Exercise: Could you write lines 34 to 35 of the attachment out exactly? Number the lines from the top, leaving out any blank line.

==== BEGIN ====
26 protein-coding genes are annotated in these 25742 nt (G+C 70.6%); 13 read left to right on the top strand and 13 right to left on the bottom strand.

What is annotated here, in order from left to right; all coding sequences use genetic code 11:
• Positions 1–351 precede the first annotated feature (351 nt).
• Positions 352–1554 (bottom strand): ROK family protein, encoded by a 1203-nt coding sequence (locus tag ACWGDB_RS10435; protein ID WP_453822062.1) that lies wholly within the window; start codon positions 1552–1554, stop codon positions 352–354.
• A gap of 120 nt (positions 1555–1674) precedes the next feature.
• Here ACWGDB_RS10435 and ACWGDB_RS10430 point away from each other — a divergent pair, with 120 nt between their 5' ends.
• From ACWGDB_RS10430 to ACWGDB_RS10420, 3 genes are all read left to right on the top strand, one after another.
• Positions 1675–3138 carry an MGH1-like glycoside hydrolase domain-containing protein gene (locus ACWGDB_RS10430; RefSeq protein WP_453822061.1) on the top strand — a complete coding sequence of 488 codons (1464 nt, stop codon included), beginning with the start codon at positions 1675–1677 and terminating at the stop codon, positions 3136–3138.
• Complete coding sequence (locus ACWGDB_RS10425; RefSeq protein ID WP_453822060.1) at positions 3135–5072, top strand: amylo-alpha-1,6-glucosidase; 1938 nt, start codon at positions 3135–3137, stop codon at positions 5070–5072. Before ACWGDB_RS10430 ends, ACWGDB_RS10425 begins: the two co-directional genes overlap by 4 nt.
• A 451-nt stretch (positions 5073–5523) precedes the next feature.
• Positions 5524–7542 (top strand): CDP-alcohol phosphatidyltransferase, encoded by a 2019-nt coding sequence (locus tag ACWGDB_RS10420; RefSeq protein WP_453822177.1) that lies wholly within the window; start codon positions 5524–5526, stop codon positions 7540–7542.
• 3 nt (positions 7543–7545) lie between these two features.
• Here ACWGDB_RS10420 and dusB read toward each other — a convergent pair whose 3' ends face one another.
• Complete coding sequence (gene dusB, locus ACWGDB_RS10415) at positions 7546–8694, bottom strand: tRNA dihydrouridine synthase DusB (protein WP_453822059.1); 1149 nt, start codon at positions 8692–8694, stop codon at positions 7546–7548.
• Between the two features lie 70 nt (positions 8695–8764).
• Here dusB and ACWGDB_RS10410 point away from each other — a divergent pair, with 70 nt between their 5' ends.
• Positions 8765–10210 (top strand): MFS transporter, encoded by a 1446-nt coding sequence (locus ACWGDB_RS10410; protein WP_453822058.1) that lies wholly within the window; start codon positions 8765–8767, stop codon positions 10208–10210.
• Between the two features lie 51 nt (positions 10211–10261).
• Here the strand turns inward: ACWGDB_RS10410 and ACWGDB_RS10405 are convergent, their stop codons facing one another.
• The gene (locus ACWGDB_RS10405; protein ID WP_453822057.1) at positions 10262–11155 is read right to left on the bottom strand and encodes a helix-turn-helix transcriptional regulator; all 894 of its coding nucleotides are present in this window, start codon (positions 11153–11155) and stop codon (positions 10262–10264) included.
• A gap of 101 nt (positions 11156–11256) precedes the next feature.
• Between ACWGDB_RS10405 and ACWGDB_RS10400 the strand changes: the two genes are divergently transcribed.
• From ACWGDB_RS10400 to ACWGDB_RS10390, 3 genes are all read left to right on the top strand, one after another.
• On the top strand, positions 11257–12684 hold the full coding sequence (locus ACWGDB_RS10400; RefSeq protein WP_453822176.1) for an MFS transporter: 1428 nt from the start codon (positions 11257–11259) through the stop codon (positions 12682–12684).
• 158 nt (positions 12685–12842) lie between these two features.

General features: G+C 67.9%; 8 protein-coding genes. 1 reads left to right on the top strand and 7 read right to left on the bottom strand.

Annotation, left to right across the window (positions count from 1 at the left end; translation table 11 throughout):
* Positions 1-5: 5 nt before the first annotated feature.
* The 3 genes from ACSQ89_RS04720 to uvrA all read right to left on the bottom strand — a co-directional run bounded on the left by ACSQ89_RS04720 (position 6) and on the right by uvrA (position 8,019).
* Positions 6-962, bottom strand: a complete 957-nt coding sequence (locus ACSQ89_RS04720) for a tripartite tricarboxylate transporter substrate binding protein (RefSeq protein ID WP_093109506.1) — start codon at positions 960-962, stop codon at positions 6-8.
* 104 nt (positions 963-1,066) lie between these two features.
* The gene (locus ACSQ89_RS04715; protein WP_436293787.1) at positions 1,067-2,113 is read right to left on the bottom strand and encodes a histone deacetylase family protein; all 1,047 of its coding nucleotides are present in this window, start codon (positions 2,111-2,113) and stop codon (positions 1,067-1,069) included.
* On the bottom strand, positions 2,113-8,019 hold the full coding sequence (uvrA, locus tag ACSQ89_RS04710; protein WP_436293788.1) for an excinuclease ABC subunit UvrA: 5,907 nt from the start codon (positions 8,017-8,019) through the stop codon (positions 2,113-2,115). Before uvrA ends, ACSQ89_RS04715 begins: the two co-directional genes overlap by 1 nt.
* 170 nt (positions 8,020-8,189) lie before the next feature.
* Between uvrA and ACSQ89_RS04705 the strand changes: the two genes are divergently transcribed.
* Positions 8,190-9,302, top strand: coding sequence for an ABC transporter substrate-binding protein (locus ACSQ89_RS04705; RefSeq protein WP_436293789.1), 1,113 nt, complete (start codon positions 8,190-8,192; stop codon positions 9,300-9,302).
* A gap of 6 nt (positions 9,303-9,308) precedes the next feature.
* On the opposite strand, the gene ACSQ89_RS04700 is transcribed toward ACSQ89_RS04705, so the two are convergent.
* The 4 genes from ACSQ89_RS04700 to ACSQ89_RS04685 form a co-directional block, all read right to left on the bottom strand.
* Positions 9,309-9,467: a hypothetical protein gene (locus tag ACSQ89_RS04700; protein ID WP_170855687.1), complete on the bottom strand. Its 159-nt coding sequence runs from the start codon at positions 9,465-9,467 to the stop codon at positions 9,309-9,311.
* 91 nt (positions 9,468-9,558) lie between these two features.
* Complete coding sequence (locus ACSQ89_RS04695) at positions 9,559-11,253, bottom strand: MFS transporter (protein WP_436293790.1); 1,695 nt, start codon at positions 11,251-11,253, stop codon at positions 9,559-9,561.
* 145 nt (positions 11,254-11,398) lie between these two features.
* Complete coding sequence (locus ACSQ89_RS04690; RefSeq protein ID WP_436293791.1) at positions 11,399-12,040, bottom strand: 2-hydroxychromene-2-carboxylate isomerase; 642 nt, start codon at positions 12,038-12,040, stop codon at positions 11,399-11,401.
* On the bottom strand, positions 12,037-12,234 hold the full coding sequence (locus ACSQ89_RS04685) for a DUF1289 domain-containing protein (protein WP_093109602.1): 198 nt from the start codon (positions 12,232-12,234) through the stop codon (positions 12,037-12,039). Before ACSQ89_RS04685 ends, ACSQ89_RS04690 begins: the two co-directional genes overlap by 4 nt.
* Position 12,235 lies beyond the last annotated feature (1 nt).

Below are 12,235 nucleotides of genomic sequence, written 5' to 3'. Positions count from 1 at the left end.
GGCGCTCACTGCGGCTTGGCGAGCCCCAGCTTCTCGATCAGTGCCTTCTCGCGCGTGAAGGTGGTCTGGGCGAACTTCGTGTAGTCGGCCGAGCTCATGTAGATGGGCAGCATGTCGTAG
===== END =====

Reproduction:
* 170 nt (positions 8,020-8,189) lie before the next feature.
* Between uvrA and ACSQ89_RS04705 the strand changes: the two genes are divergently transcribed.